The last coupe of weeks have seen me out in the shed more than not - getting my 347 bottom end together. For those who are interested in strokers this is the Forged Eagle kit which is an internally ballanced. The final ballancing (with the flexplate and harmonic ballancer) was done by Peter Michaels in Adelaide. The block has been hot tanked and new cam bearings fitted, bored to 0.030" and honed to suit the piston to wall clearances specified by SRP/JE for the forged pistons. The main bearings were inserted into the block and a large amount of oil was spread over the bearings and main cam journals as it was expected that the cranks was going to be turned over a few times.
The crank counterweight came close to the oil pump mounting area - it didn't hit it but was closer than the 0.060" specified so that was the first place marked up for attention.
The forged kit uses fully floating pistons so a pair of rods and pistons was put together to work out rod clearancing. The SRP/JE pistons use JE spirolocs to retain the wrist pin in the piston (2 per side). Spirolocs - for those who haven't seen them are like a flat coil spring that does 2 turns - and these are used like an internal circlip where larger side loads are applied - and just quietly, they are a bitch to put in (and much worse to remove later as I found out). The Eagle crankshaft is ground with large radius journals and the eagle rods have one side of the big end chamfered - this is the end that goes to the outside of the journal. Don't put your rods on the wrong way or like me - you will find out just how much of a bitch spirolocs are to remove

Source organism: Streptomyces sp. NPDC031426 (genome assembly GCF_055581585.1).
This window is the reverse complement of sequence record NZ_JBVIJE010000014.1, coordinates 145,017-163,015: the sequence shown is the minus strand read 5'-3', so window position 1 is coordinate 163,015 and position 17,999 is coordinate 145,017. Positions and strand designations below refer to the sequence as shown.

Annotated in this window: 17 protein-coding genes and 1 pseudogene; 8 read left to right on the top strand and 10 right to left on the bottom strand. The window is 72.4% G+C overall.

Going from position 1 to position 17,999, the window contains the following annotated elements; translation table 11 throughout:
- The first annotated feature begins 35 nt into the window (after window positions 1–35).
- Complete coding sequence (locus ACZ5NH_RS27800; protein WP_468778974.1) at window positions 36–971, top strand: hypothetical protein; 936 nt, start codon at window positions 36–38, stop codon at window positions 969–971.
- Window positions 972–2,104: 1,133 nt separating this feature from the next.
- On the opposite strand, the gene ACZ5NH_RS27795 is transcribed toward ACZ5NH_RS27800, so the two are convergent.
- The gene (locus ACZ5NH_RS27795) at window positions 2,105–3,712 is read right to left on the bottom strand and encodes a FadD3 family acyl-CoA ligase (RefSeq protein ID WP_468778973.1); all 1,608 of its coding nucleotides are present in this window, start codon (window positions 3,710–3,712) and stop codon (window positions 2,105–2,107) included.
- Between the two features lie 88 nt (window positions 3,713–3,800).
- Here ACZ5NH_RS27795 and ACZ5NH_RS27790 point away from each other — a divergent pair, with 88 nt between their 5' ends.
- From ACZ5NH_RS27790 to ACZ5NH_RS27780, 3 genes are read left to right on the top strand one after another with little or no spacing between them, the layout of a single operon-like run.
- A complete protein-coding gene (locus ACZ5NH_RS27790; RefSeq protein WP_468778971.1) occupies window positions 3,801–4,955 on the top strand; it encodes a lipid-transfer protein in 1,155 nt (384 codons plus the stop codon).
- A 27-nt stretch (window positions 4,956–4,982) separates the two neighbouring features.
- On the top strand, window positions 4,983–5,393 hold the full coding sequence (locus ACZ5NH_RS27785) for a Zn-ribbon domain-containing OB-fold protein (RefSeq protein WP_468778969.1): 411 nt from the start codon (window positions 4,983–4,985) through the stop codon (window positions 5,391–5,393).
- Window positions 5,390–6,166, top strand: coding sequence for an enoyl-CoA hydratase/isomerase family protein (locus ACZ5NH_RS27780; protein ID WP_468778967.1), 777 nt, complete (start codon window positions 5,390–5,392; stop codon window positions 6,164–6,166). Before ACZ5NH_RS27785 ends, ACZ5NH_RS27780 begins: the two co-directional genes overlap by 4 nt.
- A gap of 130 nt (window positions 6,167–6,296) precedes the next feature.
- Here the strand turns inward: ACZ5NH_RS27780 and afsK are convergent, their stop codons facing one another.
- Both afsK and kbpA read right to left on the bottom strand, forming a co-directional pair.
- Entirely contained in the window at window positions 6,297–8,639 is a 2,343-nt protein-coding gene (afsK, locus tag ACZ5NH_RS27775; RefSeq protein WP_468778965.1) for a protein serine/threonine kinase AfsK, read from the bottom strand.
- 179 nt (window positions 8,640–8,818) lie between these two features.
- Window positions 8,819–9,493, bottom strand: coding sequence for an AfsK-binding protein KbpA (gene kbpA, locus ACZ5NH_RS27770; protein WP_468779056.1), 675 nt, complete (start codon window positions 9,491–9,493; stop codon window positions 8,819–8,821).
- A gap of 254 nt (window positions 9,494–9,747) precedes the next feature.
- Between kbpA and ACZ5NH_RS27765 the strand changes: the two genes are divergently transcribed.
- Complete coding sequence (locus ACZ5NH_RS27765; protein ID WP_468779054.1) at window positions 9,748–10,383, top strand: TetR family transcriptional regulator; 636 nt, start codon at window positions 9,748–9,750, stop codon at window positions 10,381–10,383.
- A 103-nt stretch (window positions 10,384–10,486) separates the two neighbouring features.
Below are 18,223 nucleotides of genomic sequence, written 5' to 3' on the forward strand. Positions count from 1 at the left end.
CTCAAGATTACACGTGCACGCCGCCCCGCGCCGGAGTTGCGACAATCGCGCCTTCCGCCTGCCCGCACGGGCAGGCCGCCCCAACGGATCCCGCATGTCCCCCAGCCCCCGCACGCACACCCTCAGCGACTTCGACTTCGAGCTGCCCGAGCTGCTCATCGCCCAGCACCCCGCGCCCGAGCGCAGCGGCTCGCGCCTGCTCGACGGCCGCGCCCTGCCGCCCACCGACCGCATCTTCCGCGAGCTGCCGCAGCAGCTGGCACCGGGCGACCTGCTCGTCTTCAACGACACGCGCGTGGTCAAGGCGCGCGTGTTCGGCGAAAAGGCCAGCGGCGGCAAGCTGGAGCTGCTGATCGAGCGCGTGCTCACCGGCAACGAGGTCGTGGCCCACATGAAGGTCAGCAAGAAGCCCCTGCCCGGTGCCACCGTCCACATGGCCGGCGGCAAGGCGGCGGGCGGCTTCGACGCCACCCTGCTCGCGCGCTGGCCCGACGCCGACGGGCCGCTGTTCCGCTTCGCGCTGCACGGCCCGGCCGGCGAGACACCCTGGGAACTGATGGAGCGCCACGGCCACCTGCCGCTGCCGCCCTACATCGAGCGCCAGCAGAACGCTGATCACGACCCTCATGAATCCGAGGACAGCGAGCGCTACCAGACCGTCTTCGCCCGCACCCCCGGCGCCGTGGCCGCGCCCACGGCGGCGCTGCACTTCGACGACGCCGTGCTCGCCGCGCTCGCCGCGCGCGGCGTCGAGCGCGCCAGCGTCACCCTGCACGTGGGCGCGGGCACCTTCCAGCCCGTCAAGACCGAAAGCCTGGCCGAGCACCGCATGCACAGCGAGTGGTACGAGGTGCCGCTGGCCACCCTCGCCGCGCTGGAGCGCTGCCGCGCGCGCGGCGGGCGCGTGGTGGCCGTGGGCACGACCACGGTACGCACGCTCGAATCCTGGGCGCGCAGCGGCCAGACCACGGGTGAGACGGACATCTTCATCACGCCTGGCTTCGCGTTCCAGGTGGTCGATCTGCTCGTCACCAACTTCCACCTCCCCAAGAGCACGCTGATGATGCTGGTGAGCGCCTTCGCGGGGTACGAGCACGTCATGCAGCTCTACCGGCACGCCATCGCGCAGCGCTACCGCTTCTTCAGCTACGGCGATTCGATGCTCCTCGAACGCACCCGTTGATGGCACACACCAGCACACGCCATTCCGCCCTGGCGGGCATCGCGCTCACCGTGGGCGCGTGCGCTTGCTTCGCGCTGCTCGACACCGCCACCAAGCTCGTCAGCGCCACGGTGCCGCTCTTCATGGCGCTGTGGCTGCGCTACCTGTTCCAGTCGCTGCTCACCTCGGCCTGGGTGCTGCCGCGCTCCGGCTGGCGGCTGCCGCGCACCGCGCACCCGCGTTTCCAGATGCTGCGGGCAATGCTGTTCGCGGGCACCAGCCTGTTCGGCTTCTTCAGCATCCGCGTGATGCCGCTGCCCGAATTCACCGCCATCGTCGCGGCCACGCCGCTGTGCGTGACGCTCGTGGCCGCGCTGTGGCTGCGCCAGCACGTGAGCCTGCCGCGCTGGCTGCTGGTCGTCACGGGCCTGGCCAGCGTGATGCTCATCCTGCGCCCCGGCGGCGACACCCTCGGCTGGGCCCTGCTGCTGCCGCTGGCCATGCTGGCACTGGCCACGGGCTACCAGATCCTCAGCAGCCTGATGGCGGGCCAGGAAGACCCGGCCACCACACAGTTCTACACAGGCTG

The first pair of pistons and rods (no rings installed) were installed on the crankshaft with the supplied bearings dripping with oil and the clearances checked. The crank will no even do a full rotation as the rod bolts come to rest on the botom of the cylinder wall.
These areas were marked out and the next journals were checked with the same results (of course). This was continued until all the cylinders had been checked and marked out. The crank, rods and pistons were then removed from the block and all the oil washed off with thinners. The bearing journals (cam and main) were then all masked up, as were the oil pump holes and the die grinder was bought into play...
While I had the die grinder out - I also attacked the oil drainback holes at the back of the lifter valley - smoothing and chamfering the holes. The main oil drainback at the front of the valley that leads to the timing chain/distributor was also ground out to lower the hole closer to the valley floor (to promote better oil drainback and less oil going down through to the reciprocating assembly) and the hole radiused. Then the "3M Flap wheel" went on the die grinder and all the oil return holes were radiused and the inside of the valley polished (overkill but well worth the look). The block was then washed down with thinners again and gently blown down with compressed air.
The bearings were inserted and coated with thick oil, the crank was then reinserted and the main caps bolted back down. The bearing clearances have already been checked on my motor but this is a good time to check yours. The support rings and oil control rings were then fitted to all of the pistons. The 1st and 2nd compression rings were the fileback type so nearly a whole night was spentfiling the rings go get the nessicary 0.020" top ring and 0.022" 2nd ring clearance for each cylinder. Once the first and second ring clearances were done on the cylinder, the rings were installed on the piston (making sure they are the right way up and the ring gaps set 180' apart) and the rod/piston installed into the cylinder and the rod bolted to the crank. Once all the rods were installed on the crank the oilpump and pickup were installed and checked for clearance. Guess what - more work to be done here with the die grinder as the front counterweight gets awful close in a few areas. Now I am just waiting for the main girdle to arrive (It comes the same day I go back to work) so I can check the clearances on that. Stay tuned for the continuing sage.
A big thanks needs to go out to Barry V who spent a very long night doing spirolocs and installing rings for me - cheers Barry - you get second drive